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How damosel Bragwaine found Tristram sleeping by a well,
and how she delivered letters to him from La Beale Isoud.

AND then he pulled off his helm and washed his visage and his
hands, and so he fell asleep.  In the meanwhile came a damosel
that had sought Sir Tristram many ways and days within this land. 
And when she came to the well she looked upon him, and had
forgotten him as in remembrance of Sir Tristram, but by his horse
she knew him, that hight Passe-Brewel that had been Sir
Tristram's horse many years.  For when he was mad in the forest
Sir Fergus kept him.  So this lady, Dame Bragwaine, abode still
till he was awake.  So when she saw him wake she saluted him, and
he her again, for either knew other of old acquaintance; then she
told him how she had sought him long and broad, and there she
told him how she had letters from Queen La Beale Isoud.  Then
anon Sir Tristram read them, and wit ye well he was glad, for
therein was many a piteous complaint.  Then Sir Tristram said: 
Lady Bragwaine, ye shall ride with me till that tournament be
done at the Castle of Maidens, and then shall bear letters and
tidings with you.  And then Sir Tristram took his horse and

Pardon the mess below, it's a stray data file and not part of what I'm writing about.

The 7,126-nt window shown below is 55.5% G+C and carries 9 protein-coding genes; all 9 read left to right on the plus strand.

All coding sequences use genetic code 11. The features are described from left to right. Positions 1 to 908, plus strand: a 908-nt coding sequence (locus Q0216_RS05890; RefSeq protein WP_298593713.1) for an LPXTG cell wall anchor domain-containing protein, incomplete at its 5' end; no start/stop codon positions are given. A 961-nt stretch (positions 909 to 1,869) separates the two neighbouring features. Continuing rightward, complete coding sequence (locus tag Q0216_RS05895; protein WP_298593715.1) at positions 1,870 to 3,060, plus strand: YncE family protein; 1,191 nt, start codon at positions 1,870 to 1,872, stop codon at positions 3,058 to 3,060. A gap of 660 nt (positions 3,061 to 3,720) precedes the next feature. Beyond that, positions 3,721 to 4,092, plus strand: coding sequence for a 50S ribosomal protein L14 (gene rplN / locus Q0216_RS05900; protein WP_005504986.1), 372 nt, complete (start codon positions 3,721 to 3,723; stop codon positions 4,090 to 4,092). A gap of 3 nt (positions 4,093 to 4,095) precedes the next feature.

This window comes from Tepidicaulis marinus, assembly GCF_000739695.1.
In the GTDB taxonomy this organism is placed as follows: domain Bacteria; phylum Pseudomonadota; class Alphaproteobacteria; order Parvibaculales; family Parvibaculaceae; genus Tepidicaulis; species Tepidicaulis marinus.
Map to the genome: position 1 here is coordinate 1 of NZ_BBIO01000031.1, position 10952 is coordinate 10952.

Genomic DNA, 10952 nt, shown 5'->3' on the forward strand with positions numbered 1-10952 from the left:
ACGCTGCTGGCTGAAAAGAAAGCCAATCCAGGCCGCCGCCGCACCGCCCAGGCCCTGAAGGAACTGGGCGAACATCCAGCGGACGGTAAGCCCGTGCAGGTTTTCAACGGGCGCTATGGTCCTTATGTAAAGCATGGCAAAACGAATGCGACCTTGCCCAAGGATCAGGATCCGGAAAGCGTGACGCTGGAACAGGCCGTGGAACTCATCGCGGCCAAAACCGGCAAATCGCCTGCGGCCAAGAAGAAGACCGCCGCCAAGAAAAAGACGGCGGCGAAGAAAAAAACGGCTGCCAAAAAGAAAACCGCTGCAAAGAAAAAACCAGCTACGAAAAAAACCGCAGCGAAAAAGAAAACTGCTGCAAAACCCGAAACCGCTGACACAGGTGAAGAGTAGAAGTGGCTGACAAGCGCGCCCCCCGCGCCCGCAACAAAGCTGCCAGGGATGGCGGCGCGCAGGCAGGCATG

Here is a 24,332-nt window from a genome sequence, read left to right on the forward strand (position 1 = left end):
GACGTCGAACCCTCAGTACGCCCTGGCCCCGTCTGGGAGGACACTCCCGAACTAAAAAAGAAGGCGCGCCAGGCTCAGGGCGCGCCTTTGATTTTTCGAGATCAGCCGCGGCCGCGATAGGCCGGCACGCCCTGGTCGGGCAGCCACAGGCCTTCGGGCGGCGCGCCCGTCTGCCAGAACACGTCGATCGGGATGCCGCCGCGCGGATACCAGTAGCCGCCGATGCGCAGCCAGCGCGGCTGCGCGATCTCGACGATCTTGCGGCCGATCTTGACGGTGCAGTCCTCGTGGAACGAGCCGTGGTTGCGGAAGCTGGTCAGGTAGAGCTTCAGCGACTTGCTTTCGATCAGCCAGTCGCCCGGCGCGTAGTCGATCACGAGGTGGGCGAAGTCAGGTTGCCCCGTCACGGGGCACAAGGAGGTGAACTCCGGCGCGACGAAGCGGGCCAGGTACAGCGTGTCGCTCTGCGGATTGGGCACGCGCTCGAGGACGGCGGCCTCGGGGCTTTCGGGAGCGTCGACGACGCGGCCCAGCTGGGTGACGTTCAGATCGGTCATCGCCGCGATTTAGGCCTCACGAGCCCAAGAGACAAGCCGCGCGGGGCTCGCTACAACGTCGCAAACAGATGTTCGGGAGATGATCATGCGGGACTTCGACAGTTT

sought lodging, and there he met with a good ancient knight and
prayed him to lodge with him.  Right so came Gouvernail unto Sir
Tristram, that was glad of that lady.  So this old knight's name
was Sir Pellounes, and he told of the great tournament that
should be at the Castle of Maidens.  And there Sir Launcelot and
thirty-two knights of his blood had ordained shields of Cornwall. 
And right so there came one unto Sir Pellounes, and told him that
Sir Persides de Bloise was come home; then that knight held up
his hands and thanked God of his coming home.  And there Sir
Pellounes told Sir Tristram that in two years he had not seen his
son, Sir Persides.  Sir, said Sir Tristram, I know your son well
enough for a good knight.

So on a time Sir Tristram and Sir Persides came to their lodging
both at once, and so they unarmed them, and put upon them their
clothing.  And then these two knights each welcomed other.  And
when Sir Persides understood that Sir Tristram was of Cornwall,
he said he was once in Cornwall:  And there I jousted afore King
Mark; and so it happed me at that time to overthrow ten knights,
and then came to me Sir Tristram de Liones and overthrew me, and
took my lady away from me, and that shall I never forget, but I
shall remember me an ever I see my time.  Ah, said Sir Tristram,
now I understand that ye hate Sir Tristram.  What deem ye, ween
ye that Sir Tristram is not able to withstand your malice?  Yes,
said Sir Persides, I know well that Sir Tristram is a noble
knight and a much better knight than I, yet shall I not owe him
my good will.  Right as they stood thus talking at a bay-window
of that castle, they saw many knights riding to and fro toward
the tournament.  And then was Sir Tristram ware of a likely
knight riding upon a great black horse, and a black-covered
shield.  What knight is that, said Sir Tristram, with the black
horse and the black shield? he seemeth a good knight.  I know him
well, said Sir Persides, he is one of the best knights of the
world.  Then is it Sir Launcelot, said Tristram.  Nay, said Sir
Persides, it is Sir Palomides, that is yet unchristened.